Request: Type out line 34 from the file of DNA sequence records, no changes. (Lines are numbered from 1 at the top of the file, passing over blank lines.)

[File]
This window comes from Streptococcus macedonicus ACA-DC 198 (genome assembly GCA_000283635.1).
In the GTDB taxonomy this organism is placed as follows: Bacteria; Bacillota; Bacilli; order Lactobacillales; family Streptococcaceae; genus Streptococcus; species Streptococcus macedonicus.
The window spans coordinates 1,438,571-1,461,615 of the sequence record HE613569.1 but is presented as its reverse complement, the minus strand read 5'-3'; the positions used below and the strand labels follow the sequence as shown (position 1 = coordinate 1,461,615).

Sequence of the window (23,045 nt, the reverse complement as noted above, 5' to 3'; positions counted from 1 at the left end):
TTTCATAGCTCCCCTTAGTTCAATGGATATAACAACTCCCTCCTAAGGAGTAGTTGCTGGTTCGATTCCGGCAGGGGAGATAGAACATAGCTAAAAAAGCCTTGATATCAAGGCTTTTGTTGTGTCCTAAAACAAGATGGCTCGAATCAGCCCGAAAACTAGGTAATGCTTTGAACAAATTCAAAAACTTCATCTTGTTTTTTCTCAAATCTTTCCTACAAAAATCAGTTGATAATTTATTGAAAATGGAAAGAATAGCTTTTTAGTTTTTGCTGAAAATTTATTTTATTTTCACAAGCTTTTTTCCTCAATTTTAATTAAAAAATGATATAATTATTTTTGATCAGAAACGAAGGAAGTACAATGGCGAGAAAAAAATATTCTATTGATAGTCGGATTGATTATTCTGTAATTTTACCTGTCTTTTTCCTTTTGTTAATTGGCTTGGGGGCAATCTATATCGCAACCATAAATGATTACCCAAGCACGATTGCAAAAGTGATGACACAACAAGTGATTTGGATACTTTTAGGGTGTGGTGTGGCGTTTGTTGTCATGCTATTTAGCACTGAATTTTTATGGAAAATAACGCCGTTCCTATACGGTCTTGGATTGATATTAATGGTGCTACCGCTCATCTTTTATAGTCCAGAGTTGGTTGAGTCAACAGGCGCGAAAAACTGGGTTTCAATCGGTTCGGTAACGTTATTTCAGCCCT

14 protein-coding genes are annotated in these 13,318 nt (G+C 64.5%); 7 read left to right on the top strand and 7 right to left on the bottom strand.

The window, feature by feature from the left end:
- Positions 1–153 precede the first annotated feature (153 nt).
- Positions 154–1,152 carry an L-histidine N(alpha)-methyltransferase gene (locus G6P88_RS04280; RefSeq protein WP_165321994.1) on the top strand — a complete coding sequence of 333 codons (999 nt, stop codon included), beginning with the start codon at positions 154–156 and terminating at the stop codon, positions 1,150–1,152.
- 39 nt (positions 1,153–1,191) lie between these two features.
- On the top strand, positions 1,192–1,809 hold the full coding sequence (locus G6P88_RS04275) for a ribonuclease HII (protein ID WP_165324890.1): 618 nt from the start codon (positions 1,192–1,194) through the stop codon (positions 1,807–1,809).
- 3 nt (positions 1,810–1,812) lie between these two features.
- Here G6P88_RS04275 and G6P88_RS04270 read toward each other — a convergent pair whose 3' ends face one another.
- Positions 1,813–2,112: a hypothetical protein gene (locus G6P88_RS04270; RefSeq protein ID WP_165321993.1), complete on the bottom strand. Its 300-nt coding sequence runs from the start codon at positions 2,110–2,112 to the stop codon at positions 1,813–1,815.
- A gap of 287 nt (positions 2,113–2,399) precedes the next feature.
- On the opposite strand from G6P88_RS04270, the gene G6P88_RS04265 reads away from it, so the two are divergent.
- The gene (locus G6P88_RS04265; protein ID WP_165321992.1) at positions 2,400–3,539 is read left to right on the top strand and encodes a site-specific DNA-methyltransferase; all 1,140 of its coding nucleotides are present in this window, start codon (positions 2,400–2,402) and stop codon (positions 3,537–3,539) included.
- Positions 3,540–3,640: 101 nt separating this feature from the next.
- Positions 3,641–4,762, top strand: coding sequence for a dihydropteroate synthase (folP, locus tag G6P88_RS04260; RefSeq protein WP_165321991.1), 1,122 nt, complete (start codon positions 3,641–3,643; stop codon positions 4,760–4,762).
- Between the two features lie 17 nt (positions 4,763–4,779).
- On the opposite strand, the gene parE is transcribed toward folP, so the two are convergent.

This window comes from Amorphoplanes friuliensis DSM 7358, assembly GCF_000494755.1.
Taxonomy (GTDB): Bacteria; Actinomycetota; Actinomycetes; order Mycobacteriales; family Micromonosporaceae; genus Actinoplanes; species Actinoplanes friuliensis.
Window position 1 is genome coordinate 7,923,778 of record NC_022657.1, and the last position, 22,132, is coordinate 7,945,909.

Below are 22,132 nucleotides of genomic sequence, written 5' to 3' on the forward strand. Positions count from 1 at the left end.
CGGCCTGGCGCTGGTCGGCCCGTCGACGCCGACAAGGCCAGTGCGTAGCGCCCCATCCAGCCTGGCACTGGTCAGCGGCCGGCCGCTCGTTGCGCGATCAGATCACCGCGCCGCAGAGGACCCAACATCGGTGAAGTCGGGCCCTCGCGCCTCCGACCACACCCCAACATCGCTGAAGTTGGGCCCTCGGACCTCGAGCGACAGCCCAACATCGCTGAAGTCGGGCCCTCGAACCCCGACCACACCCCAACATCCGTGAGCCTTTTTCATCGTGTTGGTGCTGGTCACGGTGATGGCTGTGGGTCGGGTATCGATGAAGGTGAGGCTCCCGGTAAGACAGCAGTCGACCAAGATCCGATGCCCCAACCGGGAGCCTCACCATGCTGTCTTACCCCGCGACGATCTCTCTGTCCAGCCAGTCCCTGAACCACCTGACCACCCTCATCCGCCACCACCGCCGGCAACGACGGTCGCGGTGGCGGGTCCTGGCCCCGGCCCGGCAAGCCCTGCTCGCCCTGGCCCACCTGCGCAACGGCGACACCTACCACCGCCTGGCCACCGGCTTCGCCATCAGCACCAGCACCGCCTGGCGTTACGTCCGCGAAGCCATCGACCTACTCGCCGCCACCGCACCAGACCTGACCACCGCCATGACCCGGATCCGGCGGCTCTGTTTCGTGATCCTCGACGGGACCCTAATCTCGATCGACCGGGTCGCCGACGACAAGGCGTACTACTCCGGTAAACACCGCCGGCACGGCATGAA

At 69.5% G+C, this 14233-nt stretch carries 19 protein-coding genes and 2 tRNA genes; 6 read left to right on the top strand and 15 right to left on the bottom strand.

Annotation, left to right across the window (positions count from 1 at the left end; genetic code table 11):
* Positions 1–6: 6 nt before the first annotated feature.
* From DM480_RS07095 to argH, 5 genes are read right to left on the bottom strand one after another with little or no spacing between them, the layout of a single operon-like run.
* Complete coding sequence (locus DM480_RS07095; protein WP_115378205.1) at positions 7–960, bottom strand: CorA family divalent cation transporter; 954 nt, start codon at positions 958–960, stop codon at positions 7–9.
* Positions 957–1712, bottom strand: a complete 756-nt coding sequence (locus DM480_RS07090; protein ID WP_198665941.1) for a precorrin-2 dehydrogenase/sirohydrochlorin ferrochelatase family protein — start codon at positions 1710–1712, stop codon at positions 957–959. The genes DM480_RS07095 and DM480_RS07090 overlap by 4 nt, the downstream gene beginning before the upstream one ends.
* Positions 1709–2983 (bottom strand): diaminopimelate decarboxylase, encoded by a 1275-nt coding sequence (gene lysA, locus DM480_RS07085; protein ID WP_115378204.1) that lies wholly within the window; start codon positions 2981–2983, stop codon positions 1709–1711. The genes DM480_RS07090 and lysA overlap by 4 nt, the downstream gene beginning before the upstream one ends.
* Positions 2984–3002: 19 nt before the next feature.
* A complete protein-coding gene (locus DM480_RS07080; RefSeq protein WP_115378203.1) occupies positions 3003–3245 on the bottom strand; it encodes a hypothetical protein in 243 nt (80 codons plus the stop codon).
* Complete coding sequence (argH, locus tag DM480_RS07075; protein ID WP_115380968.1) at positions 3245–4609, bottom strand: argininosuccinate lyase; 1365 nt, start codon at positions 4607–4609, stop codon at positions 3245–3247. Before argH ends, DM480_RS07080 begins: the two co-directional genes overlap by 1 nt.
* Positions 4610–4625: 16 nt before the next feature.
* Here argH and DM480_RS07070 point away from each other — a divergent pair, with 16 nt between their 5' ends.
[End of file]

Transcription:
* Positions 2984–3002: 19 nt before the next feature.